The good news is that people are today living healthier and longer lives, said Nguyen Van Tan, deputy head of the Department, noting that lifespans have increased by 33 years just over the past five decades.
In 1960 the average life expectancy in Vietnam was 40 whereas in 2012, the latest year for which statistics are available, it was 73.
Most importantly for younger generations, by reshaping their education plans, they could see their participation in the workforce last longer, which would increase their lifetime earnings and standard of living.
It would also be a virtual gold mine for them later in life during retirement.
Citing statistics from the World Bank he noted that within 20 years one in seven Vietnamese would be aged 65 or older, and this would create a wider gap between the ‘haves’ and ‘have-nots’ in the absence of proper planning.
Mr Tan made the comments at a symposium in Hanoi touching on critical issues related to the country’s changing population trends such as its impact on the macro economy, the role of women, health, retirement and societal issues in general.
In addition, at the conference, Mr Tan outlined priorities for the Department of Population and Family Planning over the coming years as they relate to the role of women; health inequality; sustainable development; climate change; and using demographic data to better understand the country’s population dynamics.
The country is at a demographic crossroads, he said. It is experiencing shifting demographics due to improvements in health care and rapid aging for which the plight and future welfare of the poor and women, in particular, are key factors.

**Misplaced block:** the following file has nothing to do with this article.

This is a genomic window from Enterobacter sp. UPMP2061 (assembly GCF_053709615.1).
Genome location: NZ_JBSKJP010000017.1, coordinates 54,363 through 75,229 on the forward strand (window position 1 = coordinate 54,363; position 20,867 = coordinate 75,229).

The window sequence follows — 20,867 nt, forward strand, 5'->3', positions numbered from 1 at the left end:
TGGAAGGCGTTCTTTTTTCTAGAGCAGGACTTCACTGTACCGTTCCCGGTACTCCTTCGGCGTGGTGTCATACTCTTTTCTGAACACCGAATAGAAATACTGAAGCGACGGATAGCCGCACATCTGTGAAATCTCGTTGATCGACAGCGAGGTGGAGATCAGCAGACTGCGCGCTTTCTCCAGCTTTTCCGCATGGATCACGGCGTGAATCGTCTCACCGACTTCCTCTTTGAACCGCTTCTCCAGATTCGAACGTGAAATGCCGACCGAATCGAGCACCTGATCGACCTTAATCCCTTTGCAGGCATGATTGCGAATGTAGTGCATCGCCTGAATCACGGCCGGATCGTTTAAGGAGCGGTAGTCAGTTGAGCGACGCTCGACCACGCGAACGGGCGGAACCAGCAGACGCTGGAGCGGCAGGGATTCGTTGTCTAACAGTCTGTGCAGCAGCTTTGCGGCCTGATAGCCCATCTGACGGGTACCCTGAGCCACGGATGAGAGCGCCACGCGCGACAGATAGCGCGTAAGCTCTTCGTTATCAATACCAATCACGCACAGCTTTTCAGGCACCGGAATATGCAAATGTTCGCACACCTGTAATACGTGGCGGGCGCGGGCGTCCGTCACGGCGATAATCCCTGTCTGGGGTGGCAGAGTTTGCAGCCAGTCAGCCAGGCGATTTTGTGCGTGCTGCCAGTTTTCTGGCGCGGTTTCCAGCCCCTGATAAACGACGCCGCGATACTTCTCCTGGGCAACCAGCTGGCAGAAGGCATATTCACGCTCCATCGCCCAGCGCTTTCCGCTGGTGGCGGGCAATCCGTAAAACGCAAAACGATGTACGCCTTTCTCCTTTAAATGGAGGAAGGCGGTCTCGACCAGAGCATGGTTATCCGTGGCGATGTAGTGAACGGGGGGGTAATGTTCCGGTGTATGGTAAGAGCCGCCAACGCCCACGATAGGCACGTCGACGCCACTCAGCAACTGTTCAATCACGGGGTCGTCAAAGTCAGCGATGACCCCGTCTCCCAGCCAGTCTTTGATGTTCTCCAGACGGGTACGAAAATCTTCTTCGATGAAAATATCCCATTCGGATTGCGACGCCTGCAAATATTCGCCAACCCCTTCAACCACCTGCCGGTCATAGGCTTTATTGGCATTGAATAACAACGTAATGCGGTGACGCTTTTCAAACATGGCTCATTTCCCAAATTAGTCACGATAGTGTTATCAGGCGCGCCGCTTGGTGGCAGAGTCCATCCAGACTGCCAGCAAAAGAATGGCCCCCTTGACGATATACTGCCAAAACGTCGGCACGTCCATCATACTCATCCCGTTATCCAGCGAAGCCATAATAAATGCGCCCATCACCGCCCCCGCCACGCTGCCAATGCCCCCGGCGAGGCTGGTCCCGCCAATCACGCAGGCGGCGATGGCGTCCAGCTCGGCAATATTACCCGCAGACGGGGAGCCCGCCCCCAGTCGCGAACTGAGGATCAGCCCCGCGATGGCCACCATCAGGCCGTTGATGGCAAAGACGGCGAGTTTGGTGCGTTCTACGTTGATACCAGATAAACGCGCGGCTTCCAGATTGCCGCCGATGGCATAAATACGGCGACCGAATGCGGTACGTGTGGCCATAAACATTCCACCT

The antithesis to proper planning is a Vietnamese society that will have yet wider gaps in income, opportunity, education, and health in the coming years compared to that which exists today.
Without adequate planning the country in 20 years could find itself in a similar predicament that Germany, Japan, and Thailand all face today, critically short of younger workers to support the cost of healthcare and other societal needs of an aging populace.
Over time, the younger generation of today, which is generally perceived as a global competitive advantage, will mutate into a disadvantage in terms of the country’s ability to compete in the economic arena.
By focusing on the priorities he outlined, Mr Tan argued that the country could avoid the pitfalls of the aging demographic— but cautioned that there are still far too many that deny an aging population presents a problem.
He suggested that these people miss the larger point.
The central problem, he underlined, is that the Vietnamese life cycle where education occurs early in life, followed by long years of work with little leisure time and concludes with retirement and presumably more leisure at the end, is outdated.
In the case of Vietnam, this life cycle structure creates a mismatch resulting from fewer people in the work force that must support a larger proportion of those in retirement.
The answer must rely on improved education and continued contributions from a healthier more highly skilled older population, which requires the government and people to better manage and plan for the difficulties of an aging population.
The challenges are not going to go away, he concluded.